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Hairdressing/beauty salons in the city are inspected by Environmental Health Officers under the South Australian Public Health Act 2011 to check for compliance with the Public Health Standards of Practice for Hairdressing. These guidelines have been prepared to provide appropriate information to the hairdressing industry and the public on issues such as infection risk, decontamination of equipment, disinfectants, operator hygiene and cleanliness.

Infections can occur during hairdressing procedures. Items such as razors, scissors, combs, clippers and hairpins can accidentally pierce the skin. Blood and body fluids do not have to be visible on instruments or working substances for infection to be transmitted. Both clients and operators are at risk.

Successful hairdressing businesses supply their clients with professionally competent, safe and hygienic services, in clean and congenial premises. To do otherwise, by following unhygienic or unsafe procedures, or to allow premises, furnishings and fittings to become dirty or poorly maintained may lead to conditions that jeopardise the health of both clients and operators and contribute to the spread of infectious disease.

Infections associated with hairdressing

Some of the infections that can be spread in hairdressing premises include:

Skin infections (including scalp, face and neck)

  • Staphylococcal infections such as impetigo
  • Fungal infections on the scalp such as tinea capitis (ringworm)

Blood infections

  • HIV
  • Hepatitis B and Hepatitis C

Organisms that can cause potentially serious infections may be transmitted where appropriate precautions are not taken. For example, when:

  • Implements and materials used by clients are not cleaned, handled or used hygienically
  • Proper operator hygiene is not observed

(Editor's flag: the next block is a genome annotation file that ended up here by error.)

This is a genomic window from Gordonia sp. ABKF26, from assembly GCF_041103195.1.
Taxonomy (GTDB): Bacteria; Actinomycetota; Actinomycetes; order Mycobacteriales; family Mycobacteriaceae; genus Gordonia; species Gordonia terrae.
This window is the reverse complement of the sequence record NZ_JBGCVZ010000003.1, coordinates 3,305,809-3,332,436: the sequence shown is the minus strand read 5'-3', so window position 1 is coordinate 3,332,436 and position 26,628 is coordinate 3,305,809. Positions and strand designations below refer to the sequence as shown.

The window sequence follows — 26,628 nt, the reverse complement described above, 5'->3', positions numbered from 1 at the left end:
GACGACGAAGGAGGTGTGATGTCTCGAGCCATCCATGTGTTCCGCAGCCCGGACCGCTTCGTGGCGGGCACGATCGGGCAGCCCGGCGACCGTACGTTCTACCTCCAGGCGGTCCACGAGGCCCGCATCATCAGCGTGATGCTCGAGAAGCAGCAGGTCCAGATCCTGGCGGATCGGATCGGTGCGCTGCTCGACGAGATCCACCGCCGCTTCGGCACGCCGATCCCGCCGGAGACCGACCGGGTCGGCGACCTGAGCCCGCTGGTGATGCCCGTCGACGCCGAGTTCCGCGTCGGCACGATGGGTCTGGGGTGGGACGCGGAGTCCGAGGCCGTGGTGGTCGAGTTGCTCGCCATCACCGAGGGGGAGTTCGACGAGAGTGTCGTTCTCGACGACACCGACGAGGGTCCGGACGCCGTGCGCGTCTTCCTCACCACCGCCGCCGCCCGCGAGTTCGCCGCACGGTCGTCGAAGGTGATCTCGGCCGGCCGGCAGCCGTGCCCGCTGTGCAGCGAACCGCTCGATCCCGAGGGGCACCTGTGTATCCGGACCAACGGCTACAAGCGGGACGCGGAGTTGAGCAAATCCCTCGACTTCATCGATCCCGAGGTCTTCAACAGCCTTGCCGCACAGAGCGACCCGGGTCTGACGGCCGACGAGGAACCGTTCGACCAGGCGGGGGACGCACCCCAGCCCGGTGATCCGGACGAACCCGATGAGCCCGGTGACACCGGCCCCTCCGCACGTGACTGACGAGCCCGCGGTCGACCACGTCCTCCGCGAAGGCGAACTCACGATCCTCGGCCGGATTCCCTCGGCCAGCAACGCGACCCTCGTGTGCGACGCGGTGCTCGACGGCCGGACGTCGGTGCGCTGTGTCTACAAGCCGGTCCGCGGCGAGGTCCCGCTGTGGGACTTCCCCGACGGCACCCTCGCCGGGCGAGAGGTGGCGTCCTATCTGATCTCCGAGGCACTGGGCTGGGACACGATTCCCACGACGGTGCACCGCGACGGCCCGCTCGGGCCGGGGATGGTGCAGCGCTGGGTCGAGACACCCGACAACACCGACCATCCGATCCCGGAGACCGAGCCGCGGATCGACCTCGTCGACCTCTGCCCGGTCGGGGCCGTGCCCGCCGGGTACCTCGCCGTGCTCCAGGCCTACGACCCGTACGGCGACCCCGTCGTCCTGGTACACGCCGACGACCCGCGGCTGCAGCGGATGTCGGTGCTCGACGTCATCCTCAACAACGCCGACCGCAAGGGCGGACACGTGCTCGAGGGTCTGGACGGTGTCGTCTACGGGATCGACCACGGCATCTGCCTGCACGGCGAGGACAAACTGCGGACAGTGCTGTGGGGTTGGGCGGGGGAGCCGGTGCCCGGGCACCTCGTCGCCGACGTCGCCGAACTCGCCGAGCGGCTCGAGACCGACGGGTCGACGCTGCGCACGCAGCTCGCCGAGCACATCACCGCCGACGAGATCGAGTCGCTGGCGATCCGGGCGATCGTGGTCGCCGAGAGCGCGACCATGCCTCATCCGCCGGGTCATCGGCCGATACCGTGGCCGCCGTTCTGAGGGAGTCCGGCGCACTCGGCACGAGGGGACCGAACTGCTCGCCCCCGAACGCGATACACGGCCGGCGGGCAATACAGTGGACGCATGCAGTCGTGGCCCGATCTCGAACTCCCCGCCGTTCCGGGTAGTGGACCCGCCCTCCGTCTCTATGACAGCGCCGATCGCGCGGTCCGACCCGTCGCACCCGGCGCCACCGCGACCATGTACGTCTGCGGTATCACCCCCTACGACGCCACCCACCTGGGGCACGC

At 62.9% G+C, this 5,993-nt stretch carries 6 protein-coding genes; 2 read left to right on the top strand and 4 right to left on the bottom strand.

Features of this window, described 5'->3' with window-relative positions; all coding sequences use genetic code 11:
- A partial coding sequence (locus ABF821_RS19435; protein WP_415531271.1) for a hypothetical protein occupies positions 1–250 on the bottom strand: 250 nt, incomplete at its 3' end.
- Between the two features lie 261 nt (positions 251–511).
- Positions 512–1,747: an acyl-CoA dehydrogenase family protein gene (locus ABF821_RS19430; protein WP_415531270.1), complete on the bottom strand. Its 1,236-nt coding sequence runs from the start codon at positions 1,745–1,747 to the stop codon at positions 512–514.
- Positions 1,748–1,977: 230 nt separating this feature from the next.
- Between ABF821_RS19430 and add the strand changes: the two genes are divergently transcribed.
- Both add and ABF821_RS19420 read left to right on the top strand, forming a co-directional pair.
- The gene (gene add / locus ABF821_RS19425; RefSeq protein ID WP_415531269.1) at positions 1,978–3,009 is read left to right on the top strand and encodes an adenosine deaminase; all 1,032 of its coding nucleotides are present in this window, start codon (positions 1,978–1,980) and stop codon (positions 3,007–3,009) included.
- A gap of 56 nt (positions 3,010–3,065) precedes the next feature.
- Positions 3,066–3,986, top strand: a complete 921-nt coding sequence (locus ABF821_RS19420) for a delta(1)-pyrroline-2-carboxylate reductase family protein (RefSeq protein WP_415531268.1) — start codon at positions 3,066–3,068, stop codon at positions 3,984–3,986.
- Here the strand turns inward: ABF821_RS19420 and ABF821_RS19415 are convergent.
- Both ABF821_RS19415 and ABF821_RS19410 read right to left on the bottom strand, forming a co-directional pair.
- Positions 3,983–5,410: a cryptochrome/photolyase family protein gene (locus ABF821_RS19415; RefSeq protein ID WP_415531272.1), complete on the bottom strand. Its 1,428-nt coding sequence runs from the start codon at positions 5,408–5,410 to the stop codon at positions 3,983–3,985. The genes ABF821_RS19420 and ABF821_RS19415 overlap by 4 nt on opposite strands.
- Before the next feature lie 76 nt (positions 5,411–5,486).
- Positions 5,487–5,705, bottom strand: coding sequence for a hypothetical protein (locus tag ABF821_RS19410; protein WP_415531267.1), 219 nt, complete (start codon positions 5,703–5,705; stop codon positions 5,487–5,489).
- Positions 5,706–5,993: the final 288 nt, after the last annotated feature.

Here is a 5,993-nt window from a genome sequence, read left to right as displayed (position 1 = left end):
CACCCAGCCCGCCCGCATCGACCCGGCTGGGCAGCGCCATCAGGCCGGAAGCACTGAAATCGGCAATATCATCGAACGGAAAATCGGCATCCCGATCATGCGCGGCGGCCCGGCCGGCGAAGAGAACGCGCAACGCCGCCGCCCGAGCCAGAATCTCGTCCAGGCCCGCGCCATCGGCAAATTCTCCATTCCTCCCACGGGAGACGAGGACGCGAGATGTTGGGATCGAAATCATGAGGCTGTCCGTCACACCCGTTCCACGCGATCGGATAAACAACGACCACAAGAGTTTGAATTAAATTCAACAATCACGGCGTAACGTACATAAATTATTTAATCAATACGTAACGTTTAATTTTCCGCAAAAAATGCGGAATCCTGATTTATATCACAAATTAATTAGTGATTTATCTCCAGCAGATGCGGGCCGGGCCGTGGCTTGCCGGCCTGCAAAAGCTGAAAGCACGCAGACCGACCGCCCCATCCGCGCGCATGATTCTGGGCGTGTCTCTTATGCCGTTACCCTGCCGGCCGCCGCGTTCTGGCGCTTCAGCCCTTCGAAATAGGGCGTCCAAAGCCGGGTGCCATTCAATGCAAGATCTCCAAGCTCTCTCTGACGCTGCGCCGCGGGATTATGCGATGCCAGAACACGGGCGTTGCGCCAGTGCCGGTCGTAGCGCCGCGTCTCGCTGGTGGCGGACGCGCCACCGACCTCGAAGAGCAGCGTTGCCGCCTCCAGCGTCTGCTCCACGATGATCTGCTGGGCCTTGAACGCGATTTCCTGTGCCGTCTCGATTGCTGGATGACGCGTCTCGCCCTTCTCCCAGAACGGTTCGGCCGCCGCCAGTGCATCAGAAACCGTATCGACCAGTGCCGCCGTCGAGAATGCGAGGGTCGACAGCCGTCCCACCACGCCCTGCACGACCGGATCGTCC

• The facilities, furnishings and fittings of the premises are not kept clean and in good repair

Risk minimisation

It is essential for hairdressers to know and understand the health implications of the procedures carried out, and the precautions that must be taken to minimise health risks. The following basics apply to hairdressing:

  • Wash hands immediately before and after attending a client and before resuming a procedure if interrupted (i.e. answering the telephone)
  • Wear clean disposable gloves when contact with blood or bodily fluid is expected
  • Use fittings and equipment that have been properly cleaned and where necessary, sterilised before use; alternatively use single use disposable implements
  • Maintain the premise in a clean and hygienic state
  • Operators must keep themselves and their clothing clean and have no exposed cuts, abrasions or wounds
  • Handle and dispose of sharps in a safe manner
  • Consider being vaccinated against Hepatitis B

Where sterilisation of equipment is required, or where a hairdressing salon offers skin penetration procedures such as waxing, manicures, pedicures, body piercing or permanent makeup, the Guidelines on the Public Health Standards of Practice for Hairdressing must be read in conjunction with the Guidelines on the Safe and Hygienic practice of Skin Penetration.

Head Lice

Head lice live in clean or dirty human hair, and are spread from person to person through close head to head contact with an infested person, and less often by the communal use of hairbrushes, combs, hats and hair accessories. Head lice do not fly or jump; they can only crawl. Head lice are a social pest and do no transmit diseases.

Head lice are small insects (approximately 2-4mm long and 1mm wide), light to dark brown in colour, with flat bodies and six legs which end in a claw. Headlice eggs are tiny, hard, yellow to white in colour and are laid close to the scalp. Eggs are attached firmly to the hair shaft, unlike dandruff which can be brushed off

Checking for head lice

  • Work in good light, preferably daylight
  • Section the hair, and check the full length of each section, working back towards the scalp
  • Search the entire head, especially the back of the head and behind the ears


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